Using research to find out what’s really important to a music station’s target audience usually throws up ‘Plays a Lot of Music Without Interruptions’ as a top ranked issue, especially for the all-important heavy user.
This critical priority has set the scene for many radio stations to duke it out over who plays more music.
One battle that stands out is when EON.FM (now 3MMM) took on market leader FOX.FM in Melbourne in the mid-80s with a ‘more music’ challenge. FOX’s ratings meant that the station was carrying a significantly greater commercial content than EON. EON ran an on-air & off-air marketing campaign asking their listeners to listen to The FOX & then come back to EON who were playing more music than FOX.FM. EON.FM compared the minutes of music both stations were playing in any given hour. This was a dangerous attack on FOX.FM’s leadership. We knew this was a useful attack and we had to respond to protect our leadership.
Paul Thompson, founding CEO of Austereo, backed the programming team by agreeing to cut an entire ad break out of each hour of the day, much to the displeasure of the sales team at the time.
This action meant that when EON compared the minutes of music of both stations there was very little difference. EON’s attack didn’t work, and somewhat backfired, as some of their listeners actually liked what they heard on FOX.FM.
At FOX.FM we applied the Principles of Defensive Marketing Warfare as taught by Al Ries & Jack Trout. So, do those principles still work today?
According to industry leader in media research, Jon Coleman, CEO of Coleman Insights, they do. He said in a recent article ‘Ries and Trout remain the most important authors ever’. Their book ‘Marketing Warfare’ changed the way companies including radio stations, dealt with competitors.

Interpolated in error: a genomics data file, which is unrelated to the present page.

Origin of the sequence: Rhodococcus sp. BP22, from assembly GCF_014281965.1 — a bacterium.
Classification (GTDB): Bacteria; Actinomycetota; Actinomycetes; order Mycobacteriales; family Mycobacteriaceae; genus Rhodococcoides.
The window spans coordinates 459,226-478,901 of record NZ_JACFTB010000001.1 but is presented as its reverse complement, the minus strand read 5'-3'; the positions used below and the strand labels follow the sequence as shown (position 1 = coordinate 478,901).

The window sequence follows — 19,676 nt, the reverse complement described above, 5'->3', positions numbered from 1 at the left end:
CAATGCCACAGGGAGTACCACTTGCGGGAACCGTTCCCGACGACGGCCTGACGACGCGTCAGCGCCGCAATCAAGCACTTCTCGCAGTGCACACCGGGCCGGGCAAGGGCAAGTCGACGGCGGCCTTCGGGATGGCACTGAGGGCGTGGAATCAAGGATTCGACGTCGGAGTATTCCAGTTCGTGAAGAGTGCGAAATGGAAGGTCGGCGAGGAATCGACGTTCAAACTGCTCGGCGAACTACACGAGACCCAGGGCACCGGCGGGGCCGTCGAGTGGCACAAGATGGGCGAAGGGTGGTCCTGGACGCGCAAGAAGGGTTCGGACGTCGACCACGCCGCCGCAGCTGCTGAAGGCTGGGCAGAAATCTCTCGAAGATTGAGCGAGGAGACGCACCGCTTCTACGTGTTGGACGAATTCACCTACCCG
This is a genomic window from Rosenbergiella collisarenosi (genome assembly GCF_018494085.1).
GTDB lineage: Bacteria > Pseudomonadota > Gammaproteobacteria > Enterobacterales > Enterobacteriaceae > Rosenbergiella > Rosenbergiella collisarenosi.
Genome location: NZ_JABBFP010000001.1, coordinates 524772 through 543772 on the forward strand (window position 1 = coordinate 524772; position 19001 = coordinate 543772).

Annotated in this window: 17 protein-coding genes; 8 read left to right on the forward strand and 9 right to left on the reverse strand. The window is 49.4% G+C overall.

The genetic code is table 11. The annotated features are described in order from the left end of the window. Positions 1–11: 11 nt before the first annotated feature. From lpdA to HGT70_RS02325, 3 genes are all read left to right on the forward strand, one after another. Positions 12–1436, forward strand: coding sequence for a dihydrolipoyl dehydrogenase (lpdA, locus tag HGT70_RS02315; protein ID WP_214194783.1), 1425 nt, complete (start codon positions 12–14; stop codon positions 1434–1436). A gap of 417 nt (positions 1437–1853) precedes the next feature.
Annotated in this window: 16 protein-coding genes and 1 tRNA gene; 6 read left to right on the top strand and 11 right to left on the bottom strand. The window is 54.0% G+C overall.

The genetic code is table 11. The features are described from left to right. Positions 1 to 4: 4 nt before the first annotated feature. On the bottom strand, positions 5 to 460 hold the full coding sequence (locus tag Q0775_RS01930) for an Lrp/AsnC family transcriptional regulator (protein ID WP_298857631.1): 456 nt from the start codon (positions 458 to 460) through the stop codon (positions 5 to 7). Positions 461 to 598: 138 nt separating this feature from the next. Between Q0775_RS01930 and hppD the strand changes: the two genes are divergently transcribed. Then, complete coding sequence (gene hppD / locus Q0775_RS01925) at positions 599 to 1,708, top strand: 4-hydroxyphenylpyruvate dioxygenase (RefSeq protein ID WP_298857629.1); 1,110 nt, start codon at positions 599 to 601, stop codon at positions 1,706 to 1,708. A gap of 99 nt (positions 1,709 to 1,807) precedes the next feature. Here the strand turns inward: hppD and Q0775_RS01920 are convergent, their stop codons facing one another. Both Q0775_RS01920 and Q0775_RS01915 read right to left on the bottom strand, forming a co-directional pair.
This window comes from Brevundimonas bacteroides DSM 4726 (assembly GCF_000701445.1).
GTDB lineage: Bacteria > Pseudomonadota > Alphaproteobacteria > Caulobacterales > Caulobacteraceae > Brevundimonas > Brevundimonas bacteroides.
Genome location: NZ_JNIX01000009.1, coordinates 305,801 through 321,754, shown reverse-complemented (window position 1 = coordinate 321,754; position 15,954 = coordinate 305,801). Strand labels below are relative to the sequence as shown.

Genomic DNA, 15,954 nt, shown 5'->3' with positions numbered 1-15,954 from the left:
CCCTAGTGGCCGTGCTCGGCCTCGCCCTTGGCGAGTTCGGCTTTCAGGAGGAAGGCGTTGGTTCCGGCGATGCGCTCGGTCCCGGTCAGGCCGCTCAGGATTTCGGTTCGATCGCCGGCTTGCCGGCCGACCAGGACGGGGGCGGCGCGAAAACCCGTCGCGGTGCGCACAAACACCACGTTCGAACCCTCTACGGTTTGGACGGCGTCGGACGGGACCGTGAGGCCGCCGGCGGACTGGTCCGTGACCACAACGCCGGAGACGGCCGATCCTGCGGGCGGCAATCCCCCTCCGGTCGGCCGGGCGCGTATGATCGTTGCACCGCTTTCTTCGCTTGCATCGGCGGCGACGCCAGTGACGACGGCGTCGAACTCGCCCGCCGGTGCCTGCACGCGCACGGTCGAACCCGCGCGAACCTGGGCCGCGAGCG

“Only the market leader should play defence. What works for the leader won’t work for anyone else.
Always play defence first. Defend your base target and base images.
Know the difference between useful and useless attacks – by knowing what matters to your target, you can differentiate.
Strong competitive moves should always be blocked.
If you are being attacked by an offensive competitor, always allow useless attacks – you should encourage them to waste their time, energy & resources.
The best defensive strategy is the courage to attack yourself.
When you are not being attacked, attack yourself. Attack yourself before someone else does – study your product, improve it and then promote the improvement.
If you copy fast enough, you get the credit as leader.”
As the ‘more music’ battle raged on, programmers played the most music in the first half of each hour referring to the second half as the dark side. The diary ratings system stipulated that if a diary keeper listened to one station for 8 minutes into the quarter hour and 7 minutes to another station the 8 minute station wins that quarter hour. This had the effect of creating ad breaks at 23 & 38 past the hour with additional breaks at 46 & 56. The idea was to protect the first 3 quarter hours & sacrifice the last.
When Paul Thompson created Nova FM they launched with the brilliant ‘Never More Than Two Ads in A Row’ attack on the lengthy ad breaks that competitors like Austereo were running.
Austereo’s reaction was to implement longer commercial free music sweeps. We started to hear 10 in a row, music marathons, 40 minutes non-stop, and
then the ultimate… The 50-minute music clock.
The 50-Minute Music Clock